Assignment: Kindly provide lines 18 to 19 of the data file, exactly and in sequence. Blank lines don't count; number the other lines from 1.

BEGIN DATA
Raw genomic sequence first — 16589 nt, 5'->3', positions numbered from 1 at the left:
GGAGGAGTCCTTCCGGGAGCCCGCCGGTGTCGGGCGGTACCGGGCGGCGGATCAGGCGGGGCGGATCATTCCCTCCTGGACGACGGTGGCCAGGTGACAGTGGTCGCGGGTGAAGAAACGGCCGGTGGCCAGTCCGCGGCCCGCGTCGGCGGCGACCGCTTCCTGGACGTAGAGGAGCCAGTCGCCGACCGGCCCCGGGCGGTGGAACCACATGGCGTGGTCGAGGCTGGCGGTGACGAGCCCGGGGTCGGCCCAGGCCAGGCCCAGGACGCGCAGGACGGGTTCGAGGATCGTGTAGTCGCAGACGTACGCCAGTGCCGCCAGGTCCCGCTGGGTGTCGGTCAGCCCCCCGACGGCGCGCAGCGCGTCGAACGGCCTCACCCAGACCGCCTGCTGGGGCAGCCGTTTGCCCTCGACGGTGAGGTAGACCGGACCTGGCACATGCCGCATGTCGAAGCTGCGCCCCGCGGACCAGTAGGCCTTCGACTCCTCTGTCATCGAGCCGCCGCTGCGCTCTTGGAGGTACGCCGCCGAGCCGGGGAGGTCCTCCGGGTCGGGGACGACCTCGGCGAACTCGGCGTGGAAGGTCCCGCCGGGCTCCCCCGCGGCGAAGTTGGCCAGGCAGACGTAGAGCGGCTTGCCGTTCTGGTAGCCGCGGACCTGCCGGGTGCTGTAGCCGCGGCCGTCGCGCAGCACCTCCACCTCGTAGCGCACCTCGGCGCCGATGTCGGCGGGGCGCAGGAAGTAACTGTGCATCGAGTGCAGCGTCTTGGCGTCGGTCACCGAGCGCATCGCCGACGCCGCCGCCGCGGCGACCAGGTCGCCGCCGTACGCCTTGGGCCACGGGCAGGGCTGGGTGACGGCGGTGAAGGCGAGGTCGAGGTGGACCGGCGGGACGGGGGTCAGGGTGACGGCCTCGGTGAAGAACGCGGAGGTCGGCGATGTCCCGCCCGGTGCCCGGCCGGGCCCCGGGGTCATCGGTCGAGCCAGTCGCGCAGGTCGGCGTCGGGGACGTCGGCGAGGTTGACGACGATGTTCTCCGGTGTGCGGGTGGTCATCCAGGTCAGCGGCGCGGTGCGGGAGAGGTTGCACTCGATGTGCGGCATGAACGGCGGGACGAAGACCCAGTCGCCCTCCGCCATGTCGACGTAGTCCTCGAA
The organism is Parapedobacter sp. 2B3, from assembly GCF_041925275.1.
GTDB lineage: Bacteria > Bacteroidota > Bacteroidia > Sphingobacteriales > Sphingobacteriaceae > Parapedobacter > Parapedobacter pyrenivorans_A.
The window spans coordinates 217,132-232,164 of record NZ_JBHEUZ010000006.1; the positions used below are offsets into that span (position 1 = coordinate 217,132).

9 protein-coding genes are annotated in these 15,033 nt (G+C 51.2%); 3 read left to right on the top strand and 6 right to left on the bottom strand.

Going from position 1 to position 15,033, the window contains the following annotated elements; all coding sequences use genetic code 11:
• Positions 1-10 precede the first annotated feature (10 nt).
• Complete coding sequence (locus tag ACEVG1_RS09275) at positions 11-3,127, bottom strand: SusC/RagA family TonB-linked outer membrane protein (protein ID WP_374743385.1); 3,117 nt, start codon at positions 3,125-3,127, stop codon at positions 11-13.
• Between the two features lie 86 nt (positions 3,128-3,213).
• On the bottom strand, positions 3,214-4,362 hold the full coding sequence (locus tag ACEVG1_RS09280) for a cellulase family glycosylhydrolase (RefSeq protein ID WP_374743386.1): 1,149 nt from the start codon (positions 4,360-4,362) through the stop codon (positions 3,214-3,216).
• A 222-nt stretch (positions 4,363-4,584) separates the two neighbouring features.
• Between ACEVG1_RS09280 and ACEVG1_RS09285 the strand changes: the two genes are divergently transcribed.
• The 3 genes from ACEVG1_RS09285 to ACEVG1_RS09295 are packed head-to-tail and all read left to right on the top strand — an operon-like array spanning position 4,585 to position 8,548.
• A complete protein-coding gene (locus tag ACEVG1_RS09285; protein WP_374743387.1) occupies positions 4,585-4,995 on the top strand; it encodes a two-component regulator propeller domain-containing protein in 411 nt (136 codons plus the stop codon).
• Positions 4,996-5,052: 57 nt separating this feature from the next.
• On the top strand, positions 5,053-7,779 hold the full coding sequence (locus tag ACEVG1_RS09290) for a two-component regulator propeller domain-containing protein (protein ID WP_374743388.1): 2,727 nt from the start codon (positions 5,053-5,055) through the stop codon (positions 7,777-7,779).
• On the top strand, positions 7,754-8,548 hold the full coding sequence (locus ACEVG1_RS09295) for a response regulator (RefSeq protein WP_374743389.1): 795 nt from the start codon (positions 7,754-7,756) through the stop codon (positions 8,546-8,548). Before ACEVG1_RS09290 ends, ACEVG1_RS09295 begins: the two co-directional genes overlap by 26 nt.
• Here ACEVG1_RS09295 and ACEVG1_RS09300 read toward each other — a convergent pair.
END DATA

• On the top strand, positions 7,754-8,548 hold the full coding sequence (locus ACEVG1_RS09295) for a response regulator (RefSeq protein WP_374743389.1): 795 nt from the start codon (positions 7,754-7,756) through the stop codon (positions 8,546-8,548). Before ACEVG1_RS09290 ends, ACEVG1_RS09295 begins: the two co-directional genes overlap by 26 nt.
• Here ACEVG1_RS09295 and ACEVG1_RS09300 read toward each other — a convergent pair.